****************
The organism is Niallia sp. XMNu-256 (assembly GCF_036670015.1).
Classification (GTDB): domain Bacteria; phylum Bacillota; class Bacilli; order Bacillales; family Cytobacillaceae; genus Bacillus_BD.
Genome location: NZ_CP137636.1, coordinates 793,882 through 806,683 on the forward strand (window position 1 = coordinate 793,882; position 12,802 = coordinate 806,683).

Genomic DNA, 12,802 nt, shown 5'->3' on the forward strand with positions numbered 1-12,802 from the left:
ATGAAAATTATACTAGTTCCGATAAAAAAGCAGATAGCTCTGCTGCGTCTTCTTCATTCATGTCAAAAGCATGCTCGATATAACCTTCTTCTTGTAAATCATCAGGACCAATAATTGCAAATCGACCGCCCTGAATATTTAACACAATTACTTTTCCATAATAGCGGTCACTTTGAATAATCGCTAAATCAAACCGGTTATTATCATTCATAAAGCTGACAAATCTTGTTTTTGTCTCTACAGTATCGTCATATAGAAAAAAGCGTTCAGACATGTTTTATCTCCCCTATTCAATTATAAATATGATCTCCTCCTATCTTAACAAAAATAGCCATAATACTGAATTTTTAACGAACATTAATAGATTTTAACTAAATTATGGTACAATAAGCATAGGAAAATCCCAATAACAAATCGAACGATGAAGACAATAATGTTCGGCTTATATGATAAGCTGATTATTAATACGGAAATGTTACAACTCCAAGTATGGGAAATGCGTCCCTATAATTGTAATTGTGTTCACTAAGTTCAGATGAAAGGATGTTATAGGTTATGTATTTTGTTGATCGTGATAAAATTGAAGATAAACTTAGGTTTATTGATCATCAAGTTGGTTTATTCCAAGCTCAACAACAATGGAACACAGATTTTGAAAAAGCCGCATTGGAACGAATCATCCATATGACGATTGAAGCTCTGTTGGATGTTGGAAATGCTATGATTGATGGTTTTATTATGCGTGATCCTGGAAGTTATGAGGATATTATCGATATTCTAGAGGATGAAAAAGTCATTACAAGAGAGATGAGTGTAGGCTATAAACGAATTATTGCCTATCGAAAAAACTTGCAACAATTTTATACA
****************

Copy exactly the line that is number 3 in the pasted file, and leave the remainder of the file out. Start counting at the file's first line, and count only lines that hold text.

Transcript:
Genome location: NZ_CP137636.1, coordinates 793,882 through 806,683 on the forward strand (window position 1 = coordinate 793,882; position 12,802 = coordinate 806,683).